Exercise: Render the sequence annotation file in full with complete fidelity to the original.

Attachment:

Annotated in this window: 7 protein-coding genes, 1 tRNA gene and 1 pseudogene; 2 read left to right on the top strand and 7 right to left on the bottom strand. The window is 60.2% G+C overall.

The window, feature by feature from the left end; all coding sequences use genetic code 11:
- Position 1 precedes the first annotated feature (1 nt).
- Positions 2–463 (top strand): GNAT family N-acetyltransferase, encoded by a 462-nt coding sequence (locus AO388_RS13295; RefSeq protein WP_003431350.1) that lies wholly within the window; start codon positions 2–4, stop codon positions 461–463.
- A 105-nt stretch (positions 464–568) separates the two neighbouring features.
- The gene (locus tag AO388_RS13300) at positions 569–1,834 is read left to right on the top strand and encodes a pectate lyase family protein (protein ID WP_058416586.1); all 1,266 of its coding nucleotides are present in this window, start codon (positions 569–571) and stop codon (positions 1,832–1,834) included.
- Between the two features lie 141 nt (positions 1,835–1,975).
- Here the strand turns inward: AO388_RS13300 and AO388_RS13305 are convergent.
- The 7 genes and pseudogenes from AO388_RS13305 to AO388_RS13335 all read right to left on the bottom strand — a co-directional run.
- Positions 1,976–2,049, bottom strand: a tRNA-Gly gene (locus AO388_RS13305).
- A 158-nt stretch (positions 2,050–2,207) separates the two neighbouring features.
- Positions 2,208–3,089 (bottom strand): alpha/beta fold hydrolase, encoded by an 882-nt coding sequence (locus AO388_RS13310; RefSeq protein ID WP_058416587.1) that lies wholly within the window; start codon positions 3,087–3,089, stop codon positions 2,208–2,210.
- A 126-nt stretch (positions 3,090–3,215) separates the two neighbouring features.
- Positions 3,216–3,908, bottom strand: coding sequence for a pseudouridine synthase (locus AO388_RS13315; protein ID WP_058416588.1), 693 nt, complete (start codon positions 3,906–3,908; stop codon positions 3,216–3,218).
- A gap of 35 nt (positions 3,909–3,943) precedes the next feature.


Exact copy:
Annotated in this window: 7 protein-coding genes, 1 tRNA gene and 1 pseudogene; 2 read left to right on the top strand and 7 right to left on the bottom strand. The window is 60.2% G+C overall.

The window, feature by feature from the left end; all coding sequences use genetic code 11:
- Position 1 precedes the first annotated feature (1 nt).
- Positions 2–463 (top strand): GNAT family N-acetyltransferase, encoded by a 462-nt coding sequence (locus AO388_RS13295; RefSeq protein WP_003431350.1) that lies wholly within the window; start codon positions 2–4, stop codon positions 461–463.
- A 105-nt stretch (positions 464–568) separates the two neighbouring features.
- The gene (locus tag AO388_RS13300) at positions 569–1,834 is read left to right on the top strand and encodes a pectate lyase family protein (protein ID WP_058416586.1); all 1,266 of its coding nucleotides are present in this window, start codon (positions 569–571) and stop codon (positions 1,832–1,834) included.
- Between the two features lie 141 nt (positions 1,835–1,975).
- Here the strand turns inward: AO388_RS13300 and AO388_RS13305 are convergent.
- The 7 genes and pseudogenes from AO388_RS13305 to AO388_RS13335 all read right to left on the bottom strand — a co-directional run.
- Positions 1,976–2,049, bottom strand: a tRNA-Gly gene (locus AO388_RS13305).
- A 158-nt stretch (positions 2,050–2,207) separates the two neighbouring features.
- Positions 2,208–3,089 (bottom strand): alpha/beta fold hydrolase, encoded by an 882-nt coding sequence (locus AO388_RS13310; RefSeq protein ID WP_058416587.1) that lies wholly within the window; start codon positions 3,087–3,089, stop codon positions 2,208–2,210.
- A 126-nt stretch (positions 3,090–3,215) separates the two neighbouring features.
- Positions 3,216–3,908, bottom strand: coding sequence for a pseudouridine synthase (locus AO388_RS13315; protein ID WP_058416588.1), 693 nt, complete (start codon positions 3,906–3,908; stop codon positions 3,216–3,218).
- A gap of 35 nt (positions 3,909–3,943) precedes the next feature.